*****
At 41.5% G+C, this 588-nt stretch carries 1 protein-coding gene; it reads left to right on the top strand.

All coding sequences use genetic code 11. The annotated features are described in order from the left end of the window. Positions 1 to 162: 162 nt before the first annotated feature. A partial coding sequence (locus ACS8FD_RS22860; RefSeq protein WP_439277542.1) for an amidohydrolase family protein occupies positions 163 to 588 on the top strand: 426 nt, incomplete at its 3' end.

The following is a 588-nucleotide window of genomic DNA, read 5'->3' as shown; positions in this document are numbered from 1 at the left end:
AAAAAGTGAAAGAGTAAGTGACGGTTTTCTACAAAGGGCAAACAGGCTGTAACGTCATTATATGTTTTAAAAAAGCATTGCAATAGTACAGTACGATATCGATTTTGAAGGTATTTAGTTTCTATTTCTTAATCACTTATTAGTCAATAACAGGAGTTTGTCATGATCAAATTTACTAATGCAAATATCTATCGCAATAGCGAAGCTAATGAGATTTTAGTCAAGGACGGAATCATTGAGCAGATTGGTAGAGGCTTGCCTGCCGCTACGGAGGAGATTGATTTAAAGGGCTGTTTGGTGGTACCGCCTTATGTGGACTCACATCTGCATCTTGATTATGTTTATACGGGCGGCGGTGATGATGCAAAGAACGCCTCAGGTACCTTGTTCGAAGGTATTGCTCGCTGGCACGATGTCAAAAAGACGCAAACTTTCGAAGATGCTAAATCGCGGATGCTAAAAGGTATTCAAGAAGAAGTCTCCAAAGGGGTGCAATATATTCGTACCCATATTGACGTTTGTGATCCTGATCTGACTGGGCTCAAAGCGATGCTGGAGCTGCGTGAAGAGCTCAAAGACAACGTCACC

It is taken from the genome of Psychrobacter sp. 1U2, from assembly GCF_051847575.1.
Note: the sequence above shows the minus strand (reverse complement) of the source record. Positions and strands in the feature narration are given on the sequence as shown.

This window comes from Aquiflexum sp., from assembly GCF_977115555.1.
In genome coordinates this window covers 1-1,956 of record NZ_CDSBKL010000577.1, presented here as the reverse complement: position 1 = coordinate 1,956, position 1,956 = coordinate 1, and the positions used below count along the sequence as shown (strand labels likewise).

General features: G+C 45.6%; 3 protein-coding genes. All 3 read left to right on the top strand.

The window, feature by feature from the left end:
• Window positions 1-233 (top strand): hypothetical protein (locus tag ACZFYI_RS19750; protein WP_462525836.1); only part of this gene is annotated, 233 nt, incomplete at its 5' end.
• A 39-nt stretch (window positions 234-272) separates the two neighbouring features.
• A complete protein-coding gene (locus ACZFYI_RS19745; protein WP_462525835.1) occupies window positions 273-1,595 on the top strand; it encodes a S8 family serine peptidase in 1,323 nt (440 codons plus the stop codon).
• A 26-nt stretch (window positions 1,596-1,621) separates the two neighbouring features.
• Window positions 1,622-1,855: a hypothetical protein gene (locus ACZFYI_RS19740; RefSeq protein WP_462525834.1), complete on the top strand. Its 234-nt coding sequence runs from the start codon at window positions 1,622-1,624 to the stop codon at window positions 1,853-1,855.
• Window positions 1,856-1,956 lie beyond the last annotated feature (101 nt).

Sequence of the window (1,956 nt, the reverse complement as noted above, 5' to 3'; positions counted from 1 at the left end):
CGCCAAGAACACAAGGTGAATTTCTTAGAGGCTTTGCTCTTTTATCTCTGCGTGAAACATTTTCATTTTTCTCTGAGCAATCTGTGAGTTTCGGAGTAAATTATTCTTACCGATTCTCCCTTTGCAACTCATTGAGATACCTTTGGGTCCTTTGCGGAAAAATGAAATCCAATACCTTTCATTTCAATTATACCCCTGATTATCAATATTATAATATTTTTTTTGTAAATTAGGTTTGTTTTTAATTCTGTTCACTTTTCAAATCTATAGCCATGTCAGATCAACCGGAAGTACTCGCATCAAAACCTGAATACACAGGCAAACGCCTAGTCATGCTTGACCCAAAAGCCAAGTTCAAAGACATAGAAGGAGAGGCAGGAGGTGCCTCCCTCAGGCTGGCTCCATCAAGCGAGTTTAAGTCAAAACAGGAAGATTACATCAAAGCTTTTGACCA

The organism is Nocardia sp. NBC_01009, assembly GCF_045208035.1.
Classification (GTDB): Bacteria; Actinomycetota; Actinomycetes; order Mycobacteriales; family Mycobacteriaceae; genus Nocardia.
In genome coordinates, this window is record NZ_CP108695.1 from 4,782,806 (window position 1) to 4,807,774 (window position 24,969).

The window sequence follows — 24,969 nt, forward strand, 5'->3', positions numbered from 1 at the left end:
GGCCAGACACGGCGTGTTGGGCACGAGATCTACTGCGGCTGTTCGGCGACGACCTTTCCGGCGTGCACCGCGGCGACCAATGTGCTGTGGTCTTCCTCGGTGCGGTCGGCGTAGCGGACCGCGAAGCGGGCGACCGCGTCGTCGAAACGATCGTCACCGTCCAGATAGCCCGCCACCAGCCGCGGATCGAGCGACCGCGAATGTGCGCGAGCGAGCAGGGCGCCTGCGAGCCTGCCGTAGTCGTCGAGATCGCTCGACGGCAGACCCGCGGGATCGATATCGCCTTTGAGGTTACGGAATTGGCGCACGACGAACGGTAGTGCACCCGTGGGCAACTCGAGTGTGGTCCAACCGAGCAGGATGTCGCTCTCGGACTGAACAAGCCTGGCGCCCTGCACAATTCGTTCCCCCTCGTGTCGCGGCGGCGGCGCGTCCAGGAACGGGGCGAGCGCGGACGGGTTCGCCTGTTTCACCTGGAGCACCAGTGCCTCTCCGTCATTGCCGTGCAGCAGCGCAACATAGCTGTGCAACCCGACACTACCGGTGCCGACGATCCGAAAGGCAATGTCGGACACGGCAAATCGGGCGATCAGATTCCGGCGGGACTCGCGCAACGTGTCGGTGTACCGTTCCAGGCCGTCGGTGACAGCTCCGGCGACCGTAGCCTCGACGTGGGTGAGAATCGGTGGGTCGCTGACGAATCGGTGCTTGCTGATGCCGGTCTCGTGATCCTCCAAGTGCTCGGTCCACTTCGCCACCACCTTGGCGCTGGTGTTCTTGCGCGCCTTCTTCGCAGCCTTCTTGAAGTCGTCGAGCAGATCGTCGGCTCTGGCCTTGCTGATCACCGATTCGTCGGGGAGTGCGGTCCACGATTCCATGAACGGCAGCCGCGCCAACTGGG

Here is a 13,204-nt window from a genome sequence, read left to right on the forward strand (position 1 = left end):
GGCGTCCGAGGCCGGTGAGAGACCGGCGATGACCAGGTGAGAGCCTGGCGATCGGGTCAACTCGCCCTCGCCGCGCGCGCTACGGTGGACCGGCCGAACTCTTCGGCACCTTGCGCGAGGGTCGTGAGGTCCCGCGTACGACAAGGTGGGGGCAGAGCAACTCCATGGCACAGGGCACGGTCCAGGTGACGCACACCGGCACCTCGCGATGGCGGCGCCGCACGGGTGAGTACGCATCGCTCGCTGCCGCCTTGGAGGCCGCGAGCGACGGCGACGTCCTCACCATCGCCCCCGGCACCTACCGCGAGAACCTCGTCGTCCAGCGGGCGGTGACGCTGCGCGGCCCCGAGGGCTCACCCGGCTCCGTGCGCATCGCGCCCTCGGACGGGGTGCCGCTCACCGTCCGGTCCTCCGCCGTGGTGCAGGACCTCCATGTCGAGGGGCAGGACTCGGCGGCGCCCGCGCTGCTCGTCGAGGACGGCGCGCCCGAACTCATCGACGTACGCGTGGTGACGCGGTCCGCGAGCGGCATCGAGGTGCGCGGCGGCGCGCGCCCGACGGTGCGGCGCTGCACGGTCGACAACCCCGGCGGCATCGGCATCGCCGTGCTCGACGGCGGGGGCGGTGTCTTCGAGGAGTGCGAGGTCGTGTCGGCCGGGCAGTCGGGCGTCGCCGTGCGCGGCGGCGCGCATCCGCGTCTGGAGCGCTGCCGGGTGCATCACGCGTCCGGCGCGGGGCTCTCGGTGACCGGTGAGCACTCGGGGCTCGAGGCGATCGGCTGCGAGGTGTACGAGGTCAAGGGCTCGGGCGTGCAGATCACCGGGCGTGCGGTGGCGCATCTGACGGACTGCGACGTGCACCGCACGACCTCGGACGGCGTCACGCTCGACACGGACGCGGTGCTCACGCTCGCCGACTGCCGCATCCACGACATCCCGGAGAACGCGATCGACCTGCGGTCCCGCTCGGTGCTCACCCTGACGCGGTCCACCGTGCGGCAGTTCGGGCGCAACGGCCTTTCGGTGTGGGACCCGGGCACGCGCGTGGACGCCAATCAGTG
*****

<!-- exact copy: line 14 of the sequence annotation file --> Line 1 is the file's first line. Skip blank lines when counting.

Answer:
• A 26-nt stretch (window positions 1,596-1,621) separates the two neighbouring features.